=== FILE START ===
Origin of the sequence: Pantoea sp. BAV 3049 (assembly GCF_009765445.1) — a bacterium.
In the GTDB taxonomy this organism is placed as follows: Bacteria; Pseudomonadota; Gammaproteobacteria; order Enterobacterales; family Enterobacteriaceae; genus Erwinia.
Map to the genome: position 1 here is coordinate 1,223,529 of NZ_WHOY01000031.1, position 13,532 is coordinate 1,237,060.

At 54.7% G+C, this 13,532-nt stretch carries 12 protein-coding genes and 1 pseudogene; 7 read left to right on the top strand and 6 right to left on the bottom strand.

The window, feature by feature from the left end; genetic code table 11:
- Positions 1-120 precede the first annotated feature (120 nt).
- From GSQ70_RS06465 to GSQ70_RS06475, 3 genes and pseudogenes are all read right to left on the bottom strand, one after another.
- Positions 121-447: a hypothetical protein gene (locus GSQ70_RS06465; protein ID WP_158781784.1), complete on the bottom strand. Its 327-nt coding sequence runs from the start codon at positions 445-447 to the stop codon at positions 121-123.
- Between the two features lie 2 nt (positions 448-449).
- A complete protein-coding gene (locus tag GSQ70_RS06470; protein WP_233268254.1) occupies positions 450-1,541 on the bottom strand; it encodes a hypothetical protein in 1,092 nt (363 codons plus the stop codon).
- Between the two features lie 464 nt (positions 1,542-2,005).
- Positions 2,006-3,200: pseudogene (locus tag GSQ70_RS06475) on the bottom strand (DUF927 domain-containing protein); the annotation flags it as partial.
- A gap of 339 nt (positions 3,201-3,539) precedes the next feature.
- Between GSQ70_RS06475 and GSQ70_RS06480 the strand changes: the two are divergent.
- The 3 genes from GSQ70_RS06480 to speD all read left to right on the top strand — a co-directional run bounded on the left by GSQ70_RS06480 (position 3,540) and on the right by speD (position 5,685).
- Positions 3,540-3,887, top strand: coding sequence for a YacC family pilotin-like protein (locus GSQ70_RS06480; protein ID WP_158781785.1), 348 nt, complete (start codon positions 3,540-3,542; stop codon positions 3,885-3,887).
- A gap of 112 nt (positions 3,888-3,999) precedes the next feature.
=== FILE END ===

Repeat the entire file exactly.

Origin of the sequence: Pantoea sp. BAV 3049 (assembly GCF_009765445.1) — a bacterium.
In the GTDB taxonomy this organism is placed as follows: Bacteria; Pseudomonadota; Gammaproteobacteria; order Enterobacterales; family Enterobacteriaceae; genus Erwinia.
Map to the genome: position 1 here is coordinate 1,223,529 of NZ_WHOY01000031.1, position 13,532 is coordinate 1,237,060.

At 54.7% G+C, this 13,532-nt stretch carries 12 protein-coding genes and 1 pseudogene; 7 read left to right on the top strand and 6 right to left on the bottom strand.

The window, feature by feature from the left end; genetic code table 11:
- Positions 1-120 precede the first annotated feature (120 nt).
- From GSQ70_RS06465 to GSQ70_RS06475, 3 genes and pseudogenes are all read right to left on the bottom strand, one after another.
- Positions 121-447: a hypothetical protein gene (locus GSQ70_RS06465; protein ID WP_158781784.1), complete on the bottom strand. Its 327-nt coding sequence runs from the start codon at positions 445-447 to the stop codon at positions 121-123.
- Between the two features lie 2 nt (positions 448-449).
- A complete protein-coding gene (locus tag GSQ70_RS06470; protein WP_233268254.1) occupies positions 450-1,541 on the bottom strand; it encodes a hypothetical protein in 1,092 nt (363 codons plus the stop codon).
- Between the two features lie 464 nt (positions 1,542-2,005).
- Positions 2,006-3,200: pseudogene (locus tag GSQ70_RS06475) on the bottom strand (DUF927 domain-containing protein); the annotation flags it as partial.
- A gap of 339 nt (positions 3,201-3,539) precedes the next feature.
- Between GSQ70_RS06475 and GSQ70_RS06480 the strand changes: the two are divergent.
- The 3 genes from GSQ70_RS06480 to speD all read left to right on the top strand — a co-directional run bounded on the left by GSQ70_RS06480 (position 3,540) and on the right by speD (position 5,685).
- Positions 3,540-3,887, top strand: coding sequence for a YacC family pilotin-like protein (locus GSQ70_RS06480; protein ID WP_158781785.1), 348 nt, complete (start codon positions 3,540-3,542; stop codon positions 3,885-3,887).
- A gap of 112 nt (positions 3,888-3,999) precedes the next feature.